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Representation of something that simplifies some aspects of the full situation in order to improve comprehension and reasoning.

The concept of a model is key to all forms of architecture, and this is no less true of information architecture.

Various Car Models

In the pictures above various "Car Models" are shown. These take a variety of forms, each focused on different elements of "carness". A model is a success if it accurately and succinctly describes the "important" features, the content of the best models depend not on the thing being modeled but on what you want to do with it. So a if you are purchasing a new radio a schematic diagram of the electrics may be perfect, when you are fitting it you might want to know the physical layout of the wiring, and if you are working out how the vehicle behaves when thrown from an airplane both are completely irrelevant.

When working on more abstract models this is a crucial distinction. Often as an information architect you will mediate between subject experts and software developers, in this case both sides are liable to disagree with your model. Experts will claim "that's not how it really works", so we have to make them realise that it is not important to capture every single detail. Developers will, in contrast, claim that your model is too complex and has to be simplified, to them you have to explain why users require those extra features. Both groups need to understand that we want a model that is as simple as possible to get the job done, but no simpler.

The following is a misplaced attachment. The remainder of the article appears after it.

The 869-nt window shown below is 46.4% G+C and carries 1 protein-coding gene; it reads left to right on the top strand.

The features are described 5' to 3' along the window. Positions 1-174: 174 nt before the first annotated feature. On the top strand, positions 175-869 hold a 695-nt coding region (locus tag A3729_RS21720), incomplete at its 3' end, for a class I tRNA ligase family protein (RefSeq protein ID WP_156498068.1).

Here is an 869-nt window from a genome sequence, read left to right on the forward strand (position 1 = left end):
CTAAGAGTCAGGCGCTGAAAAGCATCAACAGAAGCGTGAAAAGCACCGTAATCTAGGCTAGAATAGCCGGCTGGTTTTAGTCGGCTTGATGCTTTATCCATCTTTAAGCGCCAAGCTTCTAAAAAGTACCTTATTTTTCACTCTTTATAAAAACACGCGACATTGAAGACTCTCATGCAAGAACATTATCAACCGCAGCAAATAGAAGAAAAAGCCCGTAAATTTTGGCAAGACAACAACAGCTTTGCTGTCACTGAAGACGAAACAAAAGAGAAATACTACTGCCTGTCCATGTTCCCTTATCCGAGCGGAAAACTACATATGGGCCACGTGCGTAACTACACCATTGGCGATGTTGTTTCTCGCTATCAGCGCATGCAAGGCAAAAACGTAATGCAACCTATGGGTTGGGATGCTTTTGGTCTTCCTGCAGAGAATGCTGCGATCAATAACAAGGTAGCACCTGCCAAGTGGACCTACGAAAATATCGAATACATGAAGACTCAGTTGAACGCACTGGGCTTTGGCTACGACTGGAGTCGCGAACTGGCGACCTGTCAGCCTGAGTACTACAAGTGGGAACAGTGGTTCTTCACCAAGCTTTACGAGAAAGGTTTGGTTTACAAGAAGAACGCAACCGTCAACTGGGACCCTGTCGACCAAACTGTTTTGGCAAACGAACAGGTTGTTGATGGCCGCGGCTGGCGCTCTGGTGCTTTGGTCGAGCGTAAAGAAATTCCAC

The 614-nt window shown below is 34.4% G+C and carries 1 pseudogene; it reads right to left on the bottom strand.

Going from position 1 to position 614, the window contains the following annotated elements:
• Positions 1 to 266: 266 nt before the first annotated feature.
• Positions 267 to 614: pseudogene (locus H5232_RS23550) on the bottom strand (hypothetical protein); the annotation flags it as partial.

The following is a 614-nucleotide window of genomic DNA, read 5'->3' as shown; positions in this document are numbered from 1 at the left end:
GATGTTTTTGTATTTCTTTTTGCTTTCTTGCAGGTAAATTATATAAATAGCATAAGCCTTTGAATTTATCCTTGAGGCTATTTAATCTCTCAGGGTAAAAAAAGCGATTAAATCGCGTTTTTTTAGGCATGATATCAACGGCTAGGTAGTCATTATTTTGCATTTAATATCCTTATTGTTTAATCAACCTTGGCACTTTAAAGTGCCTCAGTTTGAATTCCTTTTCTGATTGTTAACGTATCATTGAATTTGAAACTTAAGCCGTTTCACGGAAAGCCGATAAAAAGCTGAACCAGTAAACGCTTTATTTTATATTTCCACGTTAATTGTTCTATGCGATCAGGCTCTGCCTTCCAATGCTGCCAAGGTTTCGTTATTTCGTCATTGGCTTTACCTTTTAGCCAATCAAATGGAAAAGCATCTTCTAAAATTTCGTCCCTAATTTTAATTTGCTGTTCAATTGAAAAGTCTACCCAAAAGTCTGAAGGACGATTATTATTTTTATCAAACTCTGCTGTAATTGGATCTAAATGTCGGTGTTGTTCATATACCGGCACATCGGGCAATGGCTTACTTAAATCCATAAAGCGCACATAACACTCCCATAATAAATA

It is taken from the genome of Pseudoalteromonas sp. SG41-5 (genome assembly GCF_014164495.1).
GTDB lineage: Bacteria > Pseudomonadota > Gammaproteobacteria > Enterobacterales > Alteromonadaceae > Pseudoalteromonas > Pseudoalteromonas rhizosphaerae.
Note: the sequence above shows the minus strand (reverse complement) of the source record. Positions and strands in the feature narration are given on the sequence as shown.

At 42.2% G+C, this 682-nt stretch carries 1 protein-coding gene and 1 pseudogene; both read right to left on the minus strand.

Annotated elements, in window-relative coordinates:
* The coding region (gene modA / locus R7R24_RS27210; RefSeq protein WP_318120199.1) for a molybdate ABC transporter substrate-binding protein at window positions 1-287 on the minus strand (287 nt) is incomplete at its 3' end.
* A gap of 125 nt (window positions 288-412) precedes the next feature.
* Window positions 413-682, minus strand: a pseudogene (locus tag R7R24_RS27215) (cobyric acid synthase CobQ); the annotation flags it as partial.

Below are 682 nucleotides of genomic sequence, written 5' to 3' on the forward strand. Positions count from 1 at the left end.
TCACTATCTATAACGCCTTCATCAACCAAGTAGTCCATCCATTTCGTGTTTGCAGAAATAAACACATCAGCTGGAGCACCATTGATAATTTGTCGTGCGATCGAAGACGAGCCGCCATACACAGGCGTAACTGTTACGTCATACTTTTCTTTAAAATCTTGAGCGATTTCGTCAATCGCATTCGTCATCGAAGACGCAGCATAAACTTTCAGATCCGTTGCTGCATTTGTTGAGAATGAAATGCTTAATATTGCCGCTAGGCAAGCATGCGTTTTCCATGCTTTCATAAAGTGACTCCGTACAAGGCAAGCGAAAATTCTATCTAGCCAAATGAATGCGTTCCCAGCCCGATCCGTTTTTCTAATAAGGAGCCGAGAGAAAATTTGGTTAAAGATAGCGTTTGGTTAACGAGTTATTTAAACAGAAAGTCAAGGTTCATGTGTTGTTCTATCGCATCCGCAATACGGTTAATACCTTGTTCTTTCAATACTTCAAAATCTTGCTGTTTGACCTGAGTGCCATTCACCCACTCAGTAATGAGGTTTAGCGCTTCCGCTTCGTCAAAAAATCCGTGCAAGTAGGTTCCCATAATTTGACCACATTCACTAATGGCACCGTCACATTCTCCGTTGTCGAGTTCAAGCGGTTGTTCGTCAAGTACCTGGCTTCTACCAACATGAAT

As an Information Architect you will often be consolidating inconsistent descriptions from a range of stakeholders. Usually to create a consistent but incomplete description for the client. The temptation is to try and construct a logical data model too early. This should be left as late as possible, not only is there a good chance that one of the stakeholders will reveal unexpected complexities, but also you want to involve a data modeller who will be closely connected to the implementers.

Links to this page

The following pages link to here: Business Intelligence, Chaos Theory, Complexity, Data Model, Domain, Game Theory, Gathering Data, IA Best Practice, IA Rendition, Inference, Information Architecture, Pattern, Unified Modeling Language

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